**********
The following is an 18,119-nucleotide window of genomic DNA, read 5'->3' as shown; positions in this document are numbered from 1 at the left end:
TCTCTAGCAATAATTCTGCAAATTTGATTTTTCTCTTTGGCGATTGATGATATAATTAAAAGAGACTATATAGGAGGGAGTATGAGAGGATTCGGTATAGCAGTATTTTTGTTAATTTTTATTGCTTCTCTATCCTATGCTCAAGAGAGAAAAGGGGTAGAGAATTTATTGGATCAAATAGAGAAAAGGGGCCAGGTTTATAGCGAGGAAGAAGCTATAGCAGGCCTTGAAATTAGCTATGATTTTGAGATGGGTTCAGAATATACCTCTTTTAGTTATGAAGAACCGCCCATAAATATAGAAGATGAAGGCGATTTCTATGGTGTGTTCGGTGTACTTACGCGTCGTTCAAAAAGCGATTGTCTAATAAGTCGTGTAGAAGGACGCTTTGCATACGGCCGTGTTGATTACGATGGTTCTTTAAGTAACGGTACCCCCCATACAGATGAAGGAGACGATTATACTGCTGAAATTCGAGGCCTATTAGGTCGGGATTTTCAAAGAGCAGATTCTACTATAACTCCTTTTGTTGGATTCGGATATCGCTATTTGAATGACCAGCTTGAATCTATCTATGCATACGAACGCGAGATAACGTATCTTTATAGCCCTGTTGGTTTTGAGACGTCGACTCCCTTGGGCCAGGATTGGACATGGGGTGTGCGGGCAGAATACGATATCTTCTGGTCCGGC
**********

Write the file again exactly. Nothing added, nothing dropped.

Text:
The following is an 18,119-nucleotide window of genomic DNA, read 5'->3' as shown; positions in this document are numbered from 1 at the left end:
TCTCTAGCAATAATTCTGCAAATTTGATTTTTCTCTTTGGCGATTGATGATATAATTAAAAGAGACTATATAGGAGGGAGTATGAGAGGATTCGGTATAGCAGTATTTTTGTTAATTTTTATTGCTTCTCTATCCTATGCTCAAGAGAGAAAAGGGGTAGAGAATTTATTGGATCAAATAGAGAAAAGGGGCCAGGTTTATAGCGAGGAAGAAGCTATAGCAGGCCTTGAAATTAGCTATGATTTTGAGATGGGTTCAGAATATACCTCTTTTAGTTATGAAGAACCGCCCATAAATATAGAAGATGAAGGCGATTTCTATGGTGTGTTCGGTGTACTTACGCGTCGTTCAAAAAGCGATTGTCTAATAAGTCGTGTAGAAGGACGCTTTGCATACGGCCGTGTTGATTACGATGGTTCTTTAAGTAACGGTACCCCCCATACAGATGAAGGAGACGATTATACTGCTGAAATTCGAGGCCTATTAGGTCGGGATTTTCAAAGAGCAGATTCTACTATAACTCCTTTTGTTGGATTCGGATATCGCTATTTGAATGACCAGCTTGAATCTATCTATGCATACGAACGCGAGATAACGTATCTTTATAGCCCTGTTGGTTTTGAGACGTCGACTCCCTTGGGCCAGGATTGGACATGGGGTGTGCGGGCAGAATACGATATCTTCTGGTCCGGC